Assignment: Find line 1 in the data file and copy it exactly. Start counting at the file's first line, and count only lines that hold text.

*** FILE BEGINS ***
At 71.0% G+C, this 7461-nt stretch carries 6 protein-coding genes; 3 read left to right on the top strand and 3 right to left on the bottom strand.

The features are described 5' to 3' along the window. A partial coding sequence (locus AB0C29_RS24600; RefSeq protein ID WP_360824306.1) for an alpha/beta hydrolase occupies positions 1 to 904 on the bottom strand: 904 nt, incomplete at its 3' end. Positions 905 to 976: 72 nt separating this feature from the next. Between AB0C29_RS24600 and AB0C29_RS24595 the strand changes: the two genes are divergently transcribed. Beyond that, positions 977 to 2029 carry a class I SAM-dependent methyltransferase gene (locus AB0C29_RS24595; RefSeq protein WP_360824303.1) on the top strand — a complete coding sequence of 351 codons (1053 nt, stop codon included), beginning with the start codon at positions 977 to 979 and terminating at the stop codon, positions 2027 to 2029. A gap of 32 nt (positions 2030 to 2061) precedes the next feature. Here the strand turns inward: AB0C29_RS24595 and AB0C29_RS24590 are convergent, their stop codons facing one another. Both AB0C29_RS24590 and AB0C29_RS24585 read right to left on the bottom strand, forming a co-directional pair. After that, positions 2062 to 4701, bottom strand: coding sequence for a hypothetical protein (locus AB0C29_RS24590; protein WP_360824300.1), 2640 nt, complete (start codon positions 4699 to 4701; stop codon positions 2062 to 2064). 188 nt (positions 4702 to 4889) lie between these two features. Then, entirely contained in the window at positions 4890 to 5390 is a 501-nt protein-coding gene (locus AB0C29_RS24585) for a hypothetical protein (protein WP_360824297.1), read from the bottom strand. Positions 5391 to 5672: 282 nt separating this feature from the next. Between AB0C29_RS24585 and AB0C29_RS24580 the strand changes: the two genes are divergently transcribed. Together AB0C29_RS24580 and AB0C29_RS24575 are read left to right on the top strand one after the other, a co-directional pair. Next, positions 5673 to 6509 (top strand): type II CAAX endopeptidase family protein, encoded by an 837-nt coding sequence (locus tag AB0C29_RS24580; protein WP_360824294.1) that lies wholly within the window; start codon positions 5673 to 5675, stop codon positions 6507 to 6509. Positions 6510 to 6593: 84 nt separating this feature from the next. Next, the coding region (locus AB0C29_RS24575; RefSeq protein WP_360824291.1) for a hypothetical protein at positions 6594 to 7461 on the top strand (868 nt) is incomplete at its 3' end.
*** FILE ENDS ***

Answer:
At 71.0% G+C, this 7461-nt stretch carries 6 protein-coding genes; 3 read left to right on the top strand and 3 right to left on the bottom strand.